Democratic presidential hopefuls are escalating their attacks on one another as New Hampshire voters head to the polls tomorrow in the influential first primary of the 2020 campaign.
They sparred on environmental issues during a televised debate Friday, arguing about the absence of climate change in the U.S.-Mexico-Canada free trade deal.
Sen. Bernie Sanders (I-Vt.) and former South Bend, Ind., Mayor Pete Buttigieg are expected to vie for the winning spot in the Granite State, if recent polls prove accurate.
Nearly all surveys in recent days had Sanders winning and Buttigieg at No. 2, with former Vice President Joe Biden and Massachusetts Sen. Elizabeth Warren largely fighting for third place.
Last week’s technological debacle during the Iowa caucuses, in which the results are still disputed, may be amplifying the focus for a clear winner in New Hampshire.
Biden, long seen as the front-runner to take on President Trump, came in fourth in Iowa, behind Buttigieg, Sanders and Warren.
The former vice president released a video over the weekend mockingly comparing his record and experience to Buttigieg’s.
"Under threat of a nuclear Iran, Joe Biden helped to negotiate the Iran deal, and under the threat of disappearing pets, Buttigieg negotiated lighter licensing regulations on pet chip scanners," the narrator says.
Sanders, who emerged from Iowa essentially tied with the former mayor, also went on the attack. "Pete Buttigieg has 40 billionaire donors. I’m proud to say our campaign has zero," he tweeted.
Seven of the top candidates faced off at St. Anselm College in Goffstown, N.H., in the first of a trio of debates scheduled this month.
Following tense arguments over the electability of Sanders and Buttigieg, candidates fought over overhauling the nation’s health care system, the nation’s military and campaign finance before shifting their attention to the United States-Mexico-Canada Agreement.
Both Sanders and former hedge fund manager Tom Steyer reiterated their opposition because of the deal’s silence on climate.
"We’re simply exporting fossil fuel emissions to Mexico," Sanders said. "There is not one word in that trade agreement that deals with climate change."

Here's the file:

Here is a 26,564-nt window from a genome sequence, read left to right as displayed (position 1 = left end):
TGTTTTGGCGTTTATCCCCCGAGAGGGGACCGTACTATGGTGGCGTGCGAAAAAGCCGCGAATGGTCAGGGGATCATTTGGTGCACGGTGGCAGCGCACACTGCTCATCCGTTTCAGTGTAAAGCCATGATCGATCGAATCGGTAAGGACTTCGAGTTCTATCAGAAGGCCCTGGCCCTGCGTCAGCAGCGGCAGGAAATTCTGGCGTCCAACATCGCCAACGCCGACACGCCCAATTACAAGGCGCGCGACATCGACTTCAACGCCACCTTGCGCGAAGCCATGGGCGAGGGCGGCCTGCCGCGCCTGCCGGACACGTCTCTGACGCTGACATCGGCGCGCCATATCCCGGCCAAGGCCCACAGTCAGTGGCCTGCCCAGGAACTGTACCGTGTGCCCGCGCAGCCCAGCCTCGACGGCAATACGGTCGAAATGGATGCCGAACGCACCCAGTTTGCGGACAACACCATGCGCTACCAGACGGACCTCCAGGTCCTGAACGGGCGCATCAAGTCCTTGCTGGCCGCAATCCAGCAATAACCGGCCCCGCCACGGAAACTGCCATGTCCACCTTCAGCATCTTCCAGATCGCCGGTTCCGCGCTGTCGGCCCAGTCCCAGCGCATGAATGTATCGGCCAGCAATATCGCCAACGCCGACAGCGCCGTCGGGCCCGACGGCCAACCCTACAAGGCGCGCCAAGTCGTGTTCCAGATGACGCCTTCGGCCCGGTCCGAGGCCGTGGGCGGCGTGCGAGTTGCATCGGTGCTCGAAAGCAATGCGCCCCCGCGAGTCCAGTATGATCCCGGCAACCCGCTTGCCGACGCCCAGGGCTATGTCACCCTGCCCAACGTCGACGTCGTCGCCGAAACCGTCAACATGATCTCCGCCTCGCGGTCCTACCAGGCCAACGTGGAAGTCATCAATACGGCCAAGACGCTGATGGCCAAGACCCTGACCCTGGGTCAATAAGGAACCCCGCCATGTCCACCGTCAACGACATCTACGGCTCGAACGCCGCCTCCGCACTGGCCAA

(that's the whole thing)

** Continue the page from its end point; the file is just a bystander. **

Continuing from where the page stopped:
But Minnesota Sen. Amy Klobuchar and Warren slammed Sanders’ vote against the agreement, calling it a necessary step to future climate agreements.
Democrats, including Speaker Nancy Pelosi of California, have touted the agreement as an improvement — including on the environment — from what the administration negotiated originally.
"When it comes to climate change I think we have to have a North American trading bloc. We have to have Mexico and Canada and America working together," Klobuchar said. "I’ll work to make [climate provisions] a part of every future trade agreement."
Klobuchar went on to commit to a laundry list of other climate measures, including fuel efficiency standards, and pledged to introduce "sweeping legislation to put a price on carbon."
Warren said, "Everyone wants to get to the American market. We should be raising standards on climate around the world to get access to our market."
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While just 24 pledged delegates are available of the nearly 3,000 who will go to the Democratic National Convention in July, the New Hampshire primary has long held outsize sway due to its place atop the election calendar.
Some of the lower-tier candidates, like Colorado Sen. Michael Bennet and former Massachusetts Gov. Deval Patrick, have put significant campaign resources into New Hampshire and are hoping for a relatively strong performance there.
The New Hampshire primary is also a major test for former Massachusetts Gov. Bill Weld, the remaining major candidate in the long-shot primary bid to take out Trump from within the Republican Party. Former Illinois Rep. Joe Walsh dropped out of the primary last week.
Weld has staked his entire primary bid on New Hampshire, though he’s unlikely to get much more than a few percentage points in the contest. A CNN/University of New Hampshire poll released yesterday had him at just 5% to Trump’s 91%.
Weld has used issues like climate change and budget deficits to contrast himself to Trump. He wants to rejoin the Paris climate agreement and implement a carbon tax, but is highly critical of Democrats’ big-dollar climate plans.
The Iowa Democratic Party reported Thursday that Buttigieg just barely beat Sanders in the caucuses. It reiterated those results over the weekend. But the Associated Press and other media outlets have declined to call the race.
Iowa Democrats said they were already reviewing results from 5% of the precincts. Campaigns have until noon EST today to formally ask for a full recanvass.
Late last night, multiple outlets reported that Sanders’ campaign planned to ask for a partial recanvass of precincts.